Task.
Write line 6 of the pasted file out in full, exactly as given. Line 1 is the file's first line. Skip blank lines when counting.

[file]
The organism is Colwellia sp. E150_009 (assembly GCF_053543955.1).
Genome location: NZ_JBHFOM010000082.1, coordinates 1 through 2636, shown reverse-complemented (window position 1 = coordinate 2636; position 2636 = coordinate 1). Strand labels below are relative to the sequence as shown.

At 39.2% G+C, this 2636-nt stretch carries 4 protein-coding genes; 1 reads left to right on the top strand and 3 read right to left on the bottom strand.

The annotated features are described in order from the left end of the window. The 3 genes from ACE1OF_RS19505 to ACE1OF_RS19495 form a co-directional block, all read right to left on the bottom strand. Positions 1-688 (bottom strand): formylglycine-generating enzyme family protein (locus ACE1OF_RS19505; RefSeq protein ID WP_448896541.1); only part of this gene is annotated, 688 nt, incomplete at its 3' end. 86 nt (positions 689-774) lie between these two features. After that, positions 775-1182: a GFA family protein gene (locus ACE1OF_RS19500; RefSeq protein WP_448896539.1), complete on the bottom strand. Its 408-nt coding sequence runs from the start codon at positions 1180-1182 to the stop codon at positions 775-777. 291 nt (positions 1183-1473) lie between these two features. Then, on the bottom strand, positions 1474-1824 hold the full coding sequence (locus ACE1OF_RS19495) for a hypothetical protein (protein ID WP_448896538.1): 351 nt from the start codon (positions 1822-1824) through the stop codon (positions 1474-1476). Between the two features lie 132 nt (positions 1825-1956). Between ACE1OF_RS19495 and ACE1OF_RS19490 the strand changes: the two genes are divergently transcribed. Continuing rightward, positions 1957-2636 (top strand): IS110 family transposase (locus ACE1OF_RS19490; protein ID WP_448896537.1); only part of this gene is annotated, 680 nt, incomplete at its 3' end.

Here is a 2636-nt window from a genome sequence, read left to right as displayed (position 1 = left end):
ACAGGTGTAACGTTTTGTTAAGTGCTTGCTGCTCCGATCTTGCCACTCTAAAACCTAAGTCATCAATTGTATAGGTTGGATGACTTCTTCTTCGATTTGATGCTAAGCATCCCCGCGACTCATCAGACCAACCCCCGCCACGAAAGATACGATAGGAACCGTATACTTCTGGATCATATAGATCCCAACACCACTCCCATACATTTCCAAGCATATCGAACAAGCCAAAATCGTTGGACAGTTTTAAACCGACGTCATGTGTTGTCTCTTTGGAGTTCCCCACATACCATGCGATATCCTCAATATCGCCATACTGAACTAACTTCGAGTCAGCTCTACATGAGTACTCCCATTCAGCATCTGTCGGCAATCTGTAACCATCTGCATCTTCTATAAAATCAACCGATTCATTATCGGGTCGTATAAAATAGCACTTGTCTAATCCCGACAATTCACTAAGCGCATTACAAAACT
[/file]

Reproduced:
ACAGGTGTAACGTTTTGTTAAGTGCTTGCTGCTCCGATCTTGCCACTCTAAAACCTAAGTCATCAATTGTATAGGTTGGATGACTTCTTCTTCGATTTGATGCTAAGCATCCCCGCGACTCATCAGACCAACCCCCGCCACGAAAGATACGATAGGAACCGTATACTTCTGGATCATATAGATCCCAACACCACTCCCATACATTTCCAAGCATATCGAACAAGCCAAAATCGTTGGACAGTTTTAAACCGACGTCATGTGTTGTCTCTTTGGAGTTCCCCACATACCATGCGATATCCTCAATATCGCCATACTGAACTAACTTCGAGTCAGCTCTACATGAGTACTCCCATTCAGCATCTGTCGGCAATCTGTAACCATCTGCATCTTCTATAAAATCAACCGATTCATTATCGGGTCGTATAAAATAGCACTTGTCTAATCCCGACAATTCACTAAGCGCATTACAAAACT